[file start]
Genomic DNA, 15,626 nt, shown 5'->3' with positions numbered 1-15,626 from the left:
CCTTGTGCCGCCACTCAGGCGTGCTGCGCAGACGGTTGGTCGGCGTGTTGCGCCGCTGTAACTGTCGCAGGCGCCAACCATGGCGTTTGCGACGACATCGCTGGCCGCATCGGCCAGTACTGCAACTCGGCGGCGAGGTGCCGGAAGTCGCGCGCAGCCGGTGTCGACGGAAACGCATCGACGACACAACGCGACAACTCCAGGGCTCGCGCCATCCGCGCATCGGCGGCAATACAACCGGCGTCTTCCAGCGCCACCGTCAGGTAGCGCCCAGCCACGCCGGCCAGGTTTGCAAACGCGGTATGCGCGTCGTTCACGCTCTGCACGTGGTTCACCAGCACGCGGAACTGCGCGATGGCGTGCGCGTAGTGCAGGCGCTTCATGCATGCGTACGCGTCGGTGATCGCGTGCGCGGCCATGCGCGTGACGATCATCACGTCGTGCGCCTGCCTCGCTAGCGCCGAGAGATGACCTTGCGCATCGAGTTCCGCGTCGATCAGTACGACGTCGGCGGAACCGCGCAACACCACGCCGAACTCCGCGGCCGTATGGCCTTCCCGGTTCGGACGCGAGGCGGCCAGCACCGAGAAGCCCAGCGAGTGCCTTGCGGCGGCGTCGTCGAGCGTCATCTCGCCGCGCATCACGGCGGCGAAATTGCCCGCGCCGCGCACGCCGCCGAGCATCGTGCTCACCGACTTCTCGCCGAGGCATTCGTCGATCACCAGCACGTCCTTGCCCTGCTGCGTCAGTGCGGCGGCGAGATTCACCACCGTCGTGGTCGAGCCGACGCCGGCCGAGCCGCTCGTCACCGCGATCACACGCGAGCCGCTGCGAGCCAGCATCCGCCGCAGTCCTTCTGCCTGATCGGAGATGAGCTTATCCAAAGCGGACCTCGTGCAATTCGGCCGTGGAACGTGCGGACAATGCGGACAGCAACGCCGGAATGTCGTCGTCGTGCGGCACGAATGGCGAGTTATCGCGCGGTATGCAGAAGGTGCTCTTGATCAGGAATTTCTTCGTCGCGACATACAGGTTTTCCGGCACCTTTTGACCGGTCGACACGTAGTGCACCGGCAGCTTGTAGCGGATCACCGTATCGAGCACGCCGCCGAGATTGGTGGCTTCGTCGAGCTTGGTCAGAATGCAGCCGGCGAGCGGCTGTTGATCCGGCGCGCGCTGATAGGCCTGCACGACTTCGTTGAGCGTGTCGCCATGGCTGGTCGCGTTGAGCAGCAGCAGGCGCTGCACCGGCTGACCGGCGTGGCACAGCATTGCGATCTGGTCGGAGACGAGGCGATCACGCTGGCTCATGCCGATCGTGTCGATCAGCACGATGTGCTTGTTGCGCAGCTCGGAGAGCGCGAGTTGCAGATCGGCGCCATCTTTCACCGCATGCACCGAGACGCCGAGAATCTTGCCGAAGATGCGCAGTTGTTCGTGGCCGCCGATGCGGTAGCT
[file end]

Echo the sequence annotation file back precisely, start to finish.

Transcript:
Genomic DNA, 15,626 nt, shown 5'->3' with positions numbered 1-15,626 from the left:
CCTTGTGCCGCCACTCAGGCGTGCTGCGCAGACGGTTGGTCGGCGTGTTGCGCCGCTGTAACTGTCGCAGGCGCCAACCATGGCGTTTGCGACGACATCGCTGGCCGCATCGGCCAGTACTGCAACTCGGCGGCGAGGTGCCGGAAGTCGCGCGCAGCCGGTGTCGACGGAAACGCATCGACGACACAACGCGACAACTCCAGGGCTCGCGCCATCCGCGCATCGGCGGCAATACAACCGGCGTCTTCCAGCGCCACCGTCAGGTAGCGCCCAGCCACGCCGGCCAGGTTTGCAAACGCGGTATGCGCGTCGTTCACGCTCTGCACGTGGTTCACCAGCACGCGGAACTGCGCGATGGCGTGCGCGTAGTGCAGGCGCTTCATGCATGCGTACGCGTCGGTGATCGCGTGCGCGGCCATGCGCGTGACGATCATCACGTCGTGCGCCTGCCTCGCTAGCGCCGAGAGATGACCTTGCGCATCGAGTTCCGCGTCGATCAGTACGACGTCGGCGGAACCGCGCAACACCACGCCGAACTCCGCGGCCGTATGGCCTTCCCGGTTCGGACGCGAGGCGGCCAGCACCGAGAAGCCCAGCGAGTGCCTTGCGGCGGCGTCGTCGAGCGTCATCTCGCCGCGCATCACGGCGGCGAAATTGCCCGCGCCGCGCACGCCGCCGAGCATCGTGCTCACCGACTTCTCGCCGAGGCATTCGTCGATCACCAGCACGTCCTTGCCCTGCTGCGTCAGTGCGGCGGCGAGATTCACCACCGTCGTGGTCGAGCCGACGCCGGCCGAGCCGCTCGTCACCGCGATCACACGCGAGCCGCTGCGAGCCAGCATCCGCCGCAGTCCTTCTGCCTGATCGGAGATGAGCTTATCCAAAGCGGACCTCGTGCAATTCGGCCGTGGAACGTGCGGACAATGCGGACAGCAACGCCGGAATGTCGTCGTCGTGCGGCACGAATGGCGAGTTATCGCGCGGTATGCAGAAGGTGCTCTTGATCAGGAATTTCTTCGTCGCGACATACAGGTTTTCCGGCACCTTTTGACCGGTCGACACGTAGTGCACCGGCAGCTTGTAGCGGATCACCGTATCGAGCACGCCGCCGAGATTGGTGGCTTCGTCGAGCTTGGTCAGAATGCAGCCGGCGAGCGGCTGTTGATCCGGCGCGCGCTGATAGGCCTGCACGACTTCGTTGAGCGTGTCGCCATGGCTGGTCGCGTTGAGCAGCAGCAGGCGCTGCACCGGCTGACCGGCGTGGCACAGCATTGCGATCTGGTCGGAGACGAGGCGATCACGCTGGCTCATGCCGATCGTGTCGATCAGCACGATGTGCTTGTTGCGCAGCTCGGAGAGCGCGAGTTGCAGATCGGCGCCATCTTTCACCGCATGCACCGAGACGCCGAGAATCTTGCCGAAGATGCGCAGTTGTTCGTGGCCGCCGATGCGGTAGCT